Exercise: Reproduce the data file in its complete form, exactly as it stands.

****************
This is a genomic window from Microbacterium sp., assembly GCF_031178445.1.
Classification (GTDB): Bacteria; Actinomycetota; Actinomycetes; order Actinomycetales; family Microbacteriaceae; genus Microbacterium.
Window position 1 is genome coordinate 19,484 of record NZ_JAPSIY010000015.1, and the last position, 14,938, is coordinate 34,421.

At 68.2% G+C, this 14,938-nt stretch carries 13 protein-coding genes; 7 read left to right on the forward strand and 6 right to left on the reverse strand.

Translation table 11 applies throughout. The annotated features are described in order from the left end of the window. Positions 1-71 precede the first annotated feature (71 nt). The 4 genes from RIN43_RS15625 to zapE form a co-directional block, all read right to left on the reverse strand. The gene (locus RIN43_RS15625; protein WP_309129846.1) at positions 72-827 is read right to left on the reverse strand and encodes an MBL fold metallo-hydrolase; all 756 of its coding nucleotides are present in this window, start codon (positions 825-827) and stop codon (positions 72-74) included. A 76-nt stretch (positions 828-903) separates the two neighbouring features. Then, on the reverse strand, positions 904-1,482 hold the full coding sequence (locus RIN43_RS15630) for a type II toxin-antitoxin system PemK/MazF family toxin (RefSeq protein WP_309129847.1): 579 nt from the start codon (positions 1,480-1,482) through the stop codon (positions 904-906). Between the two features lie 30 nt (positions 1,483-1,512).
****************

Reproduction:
This is a genomic window from Microbacterium sp., assembly GCF_031178445.1.
Classification (GTDB): Bacteria; Actinomycetota; Actinomycetes; order Actinomycetales; family Microbacteriaceae; genus Microbacterium.
Window position 1 is genome coordinate 19,484 of record NZ_JAPSIY010000015.1, and the last position, 14,938, is coordinate 34,421.

At 68.2% G+C, this 14,938-nt stretch carries 13 protein-coding genes; 7 read left to right on the forward strand and 6 right to left on the reverse strand.

Translation table 11 applies throughout. The annotated features are described in order from the left end of the window. Positions 1-71 precede the first annotated feature (71 nt). The 4 genes from RIN43_RS15625 to zapE form a co-directional block, all read right to left on the reverse strand. The gene (locus RIN43_RS15625; protein WP_309129846.1) at positions 72-827 is read right to left on the reverse strand and encodes an MBL fold metallo-hydrolase; all 756 of its coding nucleotides are present in this window, start codon (positions 825-827) and stop codon (positions 72-74) included. A 76-nt stretch (positions 828-903) separates the two neighbouring features. Then, on the reverse strand, positions 904-1,482 hold the full coding sequence (locus RIN43_RS15630) for a type II toxin-antitoxin system PemK/MazF family toxin (RefSeq protein WP_309129847.1): 579 nt from the start codon (positions 1,480-1,482) through the stop codon (positions 904-906). Between the two features lie 30 nt (positions 1,483-1,512).